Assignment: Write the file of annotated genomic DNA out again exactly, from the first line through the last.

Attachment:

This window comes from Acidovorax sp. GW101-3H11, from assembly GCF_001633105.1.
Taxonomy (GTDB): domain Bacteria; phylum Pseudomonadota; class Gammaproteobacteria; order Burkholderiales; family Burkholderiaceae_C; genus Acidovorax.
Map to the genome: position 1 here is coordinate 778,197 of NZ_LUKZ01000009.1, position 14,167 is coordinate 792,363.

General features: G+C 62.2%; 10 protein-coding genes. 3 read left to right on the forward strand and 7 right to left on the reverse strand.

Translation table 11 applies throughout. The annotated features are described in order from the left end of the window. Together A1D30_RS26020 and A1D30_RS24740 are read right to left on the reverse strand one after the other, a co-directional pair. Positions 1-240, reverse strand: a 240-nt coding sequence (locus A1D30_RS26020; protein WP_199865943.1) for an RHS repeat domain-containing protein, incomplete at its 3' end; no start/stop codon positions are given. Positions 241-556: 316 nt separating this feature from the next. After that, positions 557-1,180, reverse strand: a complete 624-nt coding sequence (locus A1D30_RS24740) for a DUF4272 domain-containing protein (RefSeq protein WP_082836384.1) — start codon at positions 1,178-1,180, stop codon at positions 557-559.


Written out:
This window comes from Acidovorax sp. GW101-3H11, from assembly GCF_001633105.1.
Taxonomy (GTDB): domain Bacteria; phylum Pseudomonadota; class Gammaproteobacteria; order Burkholderiales; family Burkholderiaceae_C; genus Acidovorax.
Map to the genome: position 1 here is coordinate 778,197 of NZ_LUKZ01000009.1, position 14,167 is coordinate 792,363.

General features: G+C 62.2%; 10 protein-coding genes. 3 read left to right on the forward strand and 7 right to left on the reverse strand.

Translation table 11 applies throughout. The annotated features are described in order from the left end of the window. Together A1D30_RS26020 and A1D30_RS24740 are read right to left on the reverse strand one after the other, a co-directional pair. Positions 1-240, reverse strand: a 240-nt coding sequence (locus A1D30_RS26020; protein WP_199865943.1) for an RHS repeat domain-containing protein, incomplete at its 3' end; no start/stop codon positions are given. Positions 241-556: 316 nt separating this feature from the next. After that, positions 557-1,180, reverse strand: a complete 624-nt coding sequence (locus A1D30_RS24740) for a DUF4272 domain-containing protein (RefSeq protein WP_082836384.1) — start codon at positions 1,178-1,180, stop codon at positions 557-559.